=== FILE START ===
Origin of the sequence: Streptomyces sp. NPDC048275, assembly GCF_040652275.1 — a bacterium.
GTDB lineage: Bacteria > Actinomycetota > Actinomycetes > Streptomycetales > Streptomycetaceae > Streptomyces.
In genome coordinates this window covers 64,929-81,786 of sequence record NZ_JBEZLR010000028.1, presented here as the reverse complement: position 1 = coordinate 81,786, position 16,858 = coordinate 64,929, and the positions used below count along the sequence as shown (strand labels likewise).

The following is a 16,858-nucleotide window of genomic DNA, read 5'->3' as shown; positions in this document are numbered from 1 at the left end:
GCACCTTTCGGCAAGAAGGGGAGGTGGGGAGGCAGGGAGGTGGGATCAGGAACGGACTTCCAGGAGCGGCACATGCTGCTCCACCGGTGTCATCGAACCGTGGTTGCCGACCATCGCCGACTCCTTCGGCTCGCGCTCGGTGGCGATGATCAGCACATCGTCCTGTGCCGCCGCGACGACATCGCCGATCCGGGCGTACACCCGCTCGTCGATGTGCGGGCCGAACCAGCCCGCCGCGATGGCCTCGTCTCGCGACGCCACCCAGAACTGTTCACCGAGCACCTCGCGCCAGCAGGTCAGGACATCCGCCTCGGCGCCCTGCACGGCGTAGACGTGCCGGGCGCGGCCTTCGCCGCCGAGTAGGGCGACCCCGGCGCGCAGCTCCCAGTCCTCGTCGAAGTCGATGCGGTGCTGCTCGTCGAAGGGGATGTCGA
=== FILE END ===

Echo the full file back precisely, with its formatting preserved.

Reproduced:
Origin of the sequence: Streptomyces sp. NPDC048275, assembly GCF_040652275.1 — a bacterium.
GTDB lineage: Bacteria > Actinomycetota > Actinomycetes > Streptomycetales > Streptomycetaceae > Streptomyces.
In genome coordinates this window covers 64,929-81,786 of sequence record NZ_JBEZLR010000028.1, presented here as the reverse complement: position 1 = coordinate 81,786, position 16,858 = coordinate 64,929, and the positions used below count along the sequence as shown (strand labels likewise).

The following is a 16,858-nucleotide window of genomic DNA, read 5'->3' as shown; positions in this document are numbered from 1 at the left end:
GCACCTTTCGGCAAGAAGGGGAGGTGGGGAGGCAGGGAGGTGGGATCAGGAACGGACTTCCAGGAGCGGCACATGCTGCTCCACCGGTGTCATCGAACCGTGGTTGCCGACCATCGCCGACTCCTTCGGCTCGCGCTCGGTGGCGATGATCAGCACATCGTCCTGTGCCGCCGCGACGACATCGCCGATCCGGGCGTACACCCGCTCGTCGATGTGCGGGCCGAACCAGCCCGCCGCGATGGCCTCGTCTCGCGACGCCACCCAGAACTGTTCACCGAGCACCTCGCGCCAGCAGGTCAGGACATCCGCCTCGGCGCCCTGCACGGCGTAGACGTGCCGGGCGCGGCCTTCGCCGCCGAGTAGGGCGACCCCGGCGCGCAGCTCCCAGTCCTCGTCGAAGTCGATGCGGTGCTGCTCGTCGAAGGGGATGTCGA